Watermelon has a high glycaemic index (GI)

 
Watermelon has a high glycaemic index (GI)
If you're making a conscious effort to eat low GI foods, does this mean you shouldn't eat watermelon?
Watermelon has a high GI, but compared to other foods you might eat, it doesn’t have as much carbohydrate because it is mainly water.
The small amount of carbohydrate in watermelon is absorbed very quickly making it a high-GI food, but because there is so little it won’t have much effect on your blood glucose levels, so in terms of impact, it is very low. This is termed ‘glycaemic Load’.

Glycaemic load

Although a food may have a low GI it’s also important to consider how much carbohydrate it has. Glycaemic load considers the amount of carbohydrate in a food as well as its GI. Both of these together determine the blood glucose response.
To work out glycaemic load (GL), multiply the GI x the grams of carbohydrate, then divide by 100.
For example:
  • 1 cup of watermelon: (GI of 72 x 9 grams carb) / 100 = 6.5. 
  • 1 cup of sweetcorn (GI of 37 x 32 grams carb) / 100 = 11.8. 
The differing amount of carbohydrate affects the glycaemic load and therefore the blood glucose response in your body.
Portion size also affects glycaemic load. For example, one cup of sweetcorn has a GL of 11.8 but half a cup only has a GL of 5.9.

What this demonstrates is that using GI in isolation does not give you the full story. You need to consider the amount of carbohydrate in the food you are eating.  For this reason, GI is most useful when choosing between foods with a high percentage of carbohydrate and is fairly irrelevant when foods contain a low percentage of carbohydrate.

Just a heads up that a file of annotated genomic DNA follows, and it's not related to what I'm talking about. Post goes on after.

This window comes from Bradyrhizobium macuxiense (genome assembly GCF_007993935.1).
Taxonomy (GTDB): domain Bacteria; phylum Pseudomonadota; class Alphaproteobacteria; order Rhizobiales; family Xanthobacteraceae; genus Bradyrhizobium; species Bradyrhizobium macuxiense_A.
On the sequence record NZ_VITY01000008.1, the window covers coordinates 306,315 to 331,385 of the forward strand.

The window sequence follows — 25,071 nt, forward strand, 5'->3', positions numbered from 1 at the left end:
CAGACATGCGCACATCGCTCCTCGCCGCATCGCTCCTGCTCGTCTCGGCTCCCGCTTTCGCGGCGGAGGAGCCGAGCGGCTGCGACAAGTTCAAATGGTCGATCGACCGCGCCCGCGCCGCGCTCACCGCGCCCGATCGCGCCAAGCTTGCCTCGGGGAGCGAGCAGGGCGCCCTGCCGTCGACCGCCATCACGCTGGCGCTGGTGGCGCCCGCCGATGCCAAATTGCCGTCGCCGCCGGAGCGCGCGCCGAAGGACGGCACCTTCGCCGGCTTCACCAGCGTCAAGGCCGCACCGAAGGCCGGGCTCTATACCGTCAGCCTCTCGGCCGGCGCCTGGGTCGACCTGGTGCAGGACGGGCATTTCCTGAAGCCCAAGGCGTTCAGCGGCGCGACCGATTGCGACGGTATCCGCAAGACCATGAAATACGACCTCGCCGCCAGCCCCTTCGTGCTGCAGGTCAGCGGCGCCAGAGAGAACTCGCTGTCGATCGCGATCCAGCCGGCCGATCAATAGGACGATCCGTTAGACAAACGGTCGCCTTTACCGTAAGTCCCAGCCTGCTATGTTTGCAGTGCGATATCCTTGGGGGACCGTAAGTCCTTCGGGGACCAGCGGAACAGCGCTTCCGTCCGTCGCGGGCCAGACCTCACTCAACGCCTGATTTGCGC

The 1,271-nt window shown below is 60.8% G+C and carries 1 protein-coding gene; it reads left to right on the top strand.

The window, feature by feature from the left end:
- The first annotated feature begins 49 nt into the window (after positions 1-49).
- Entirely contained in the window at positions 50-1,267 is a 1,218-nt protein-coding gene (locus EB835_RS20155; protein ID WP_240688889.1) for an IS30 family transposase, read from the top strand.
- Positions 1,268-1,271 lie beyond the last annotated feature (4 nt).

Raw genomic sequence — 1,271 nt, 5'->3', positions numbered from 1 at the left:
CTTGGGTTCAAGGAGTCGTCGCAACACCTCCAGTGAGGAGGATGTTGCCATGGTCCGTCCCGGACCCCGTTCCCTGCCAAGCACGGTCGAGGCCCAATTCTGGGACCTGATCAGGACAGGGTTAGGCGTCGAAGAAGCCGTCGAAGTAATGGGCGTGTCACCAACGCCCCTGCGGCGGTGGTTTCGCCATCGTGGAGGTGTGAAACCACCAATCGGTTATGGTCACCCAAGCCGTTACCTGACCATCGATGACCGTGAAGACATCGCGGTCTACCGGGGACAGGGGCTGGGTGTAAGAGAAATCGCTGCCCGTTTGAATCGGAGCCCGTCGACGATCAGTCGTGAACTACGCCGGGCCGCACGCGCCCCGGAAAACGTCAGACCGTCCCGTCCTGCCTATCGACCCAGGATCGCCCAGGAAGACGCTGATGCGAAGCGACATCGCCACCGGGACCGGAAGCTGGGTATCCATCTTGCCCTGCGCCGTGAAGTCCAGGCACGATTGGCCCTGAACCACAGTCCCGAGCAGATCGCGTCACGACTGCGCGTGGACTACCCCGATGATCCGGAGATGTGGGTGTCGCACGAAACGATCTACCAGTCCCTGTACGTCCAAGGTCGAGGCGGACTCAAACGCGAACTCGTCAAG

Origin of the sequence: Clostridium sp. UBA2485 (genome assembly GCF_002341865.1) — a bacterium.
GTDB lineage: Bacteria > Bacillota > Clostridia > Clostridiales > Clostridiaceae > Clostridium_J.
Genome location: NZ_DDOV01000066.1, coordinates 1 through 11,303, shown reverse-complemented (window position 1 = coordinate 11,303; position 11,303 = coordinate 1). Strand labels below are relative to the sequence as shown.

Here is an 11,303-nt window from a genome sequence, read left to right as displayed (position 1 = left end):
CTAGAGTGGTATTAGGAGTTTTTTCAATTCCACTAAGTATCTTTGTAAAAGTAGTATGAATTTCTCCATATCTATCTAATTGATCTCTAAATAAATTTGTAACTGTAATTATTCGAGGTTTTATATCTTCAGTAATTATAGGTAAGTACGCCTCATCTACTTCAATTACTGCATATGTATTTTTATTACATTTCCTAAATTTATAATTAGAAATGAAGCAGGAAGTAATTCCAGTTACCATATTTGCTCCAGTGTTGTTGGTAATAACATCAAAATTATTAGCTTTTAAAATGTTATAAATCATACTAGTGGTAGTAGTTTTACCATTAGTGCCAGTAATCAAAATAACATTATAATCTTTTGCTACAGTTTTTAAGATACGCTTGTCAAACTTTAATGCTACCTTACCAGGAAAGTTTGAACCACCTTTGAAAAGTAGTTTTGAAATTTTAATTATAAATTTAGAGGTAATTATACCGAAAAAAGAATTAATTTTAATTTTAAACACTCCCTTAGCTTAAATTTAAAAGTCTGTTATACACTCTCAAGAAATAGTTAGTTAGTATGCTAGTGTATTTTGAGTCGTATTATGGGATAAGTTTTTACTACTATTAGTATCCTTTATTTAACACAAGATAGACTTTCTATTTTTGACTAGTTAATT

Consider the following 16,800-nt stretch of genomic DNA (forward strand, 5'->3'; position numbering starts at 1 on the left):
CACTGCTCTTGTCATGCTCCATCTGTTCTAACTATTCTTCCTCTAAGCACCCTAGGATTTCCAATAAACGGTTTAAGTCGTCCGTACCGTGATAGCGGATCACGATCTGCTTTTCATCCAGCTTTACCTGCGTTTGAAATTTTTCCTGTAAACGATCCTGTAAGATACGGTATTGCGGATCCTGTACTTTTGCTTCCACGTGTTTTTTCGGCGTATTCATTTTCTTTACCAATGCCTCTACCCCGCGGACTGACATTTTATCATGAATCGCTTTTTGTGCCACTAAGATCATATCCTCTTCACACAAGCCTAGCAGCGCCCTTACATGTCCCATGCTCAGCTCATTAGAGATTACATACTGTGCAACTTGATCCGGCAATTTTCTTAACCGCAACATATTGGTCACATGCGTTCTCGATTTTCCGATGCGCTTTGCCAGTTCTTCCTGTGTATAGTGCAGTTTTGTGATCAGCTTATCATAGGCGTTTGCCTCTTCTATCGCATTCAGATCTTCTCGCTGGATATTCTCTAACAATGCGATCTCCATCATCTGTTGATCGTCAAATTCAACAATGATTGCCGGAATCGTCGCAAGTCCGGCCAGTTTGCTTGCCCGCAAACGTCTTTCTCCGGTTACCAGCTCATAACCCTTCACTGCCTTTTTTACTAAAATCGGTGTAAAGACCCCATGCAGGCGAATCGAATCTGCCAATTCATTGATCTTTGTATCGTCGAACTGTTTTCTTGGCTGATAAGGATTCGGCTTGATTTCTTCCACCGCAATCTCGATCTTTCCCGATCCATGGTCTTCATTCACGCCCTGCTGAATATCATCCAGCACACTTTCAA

It also highlights that when a food has a low GI it does not mean you can eat huge volumes of it.

In short

When considering a low- or high-GI food we need to consider how much carbohydrate a food contains.
Bread, rice, pasta and cereals are mainly carbohydrate so choosing low-GI varieties makes a difference. But with foods that have little or no carbohydrate such as pumpkin, nuts, meat, fish, chicken, avocado and eggs, the glycaemic index doesn’t really matter.
In fact, some of these foods do not even have a GI value because there’s not enough carbohydrate to be bothered with.
All fruit and vegetables are fantastic for health because they are packed full of antioxidants and nutrients.


http://www.healthyfood.co.nz/articles/searchcategories?vocabulary_name=hfm.categories.foodandnutrients&catalog_index=foodandnutrients_categories&vocabulary_term=carbohydrates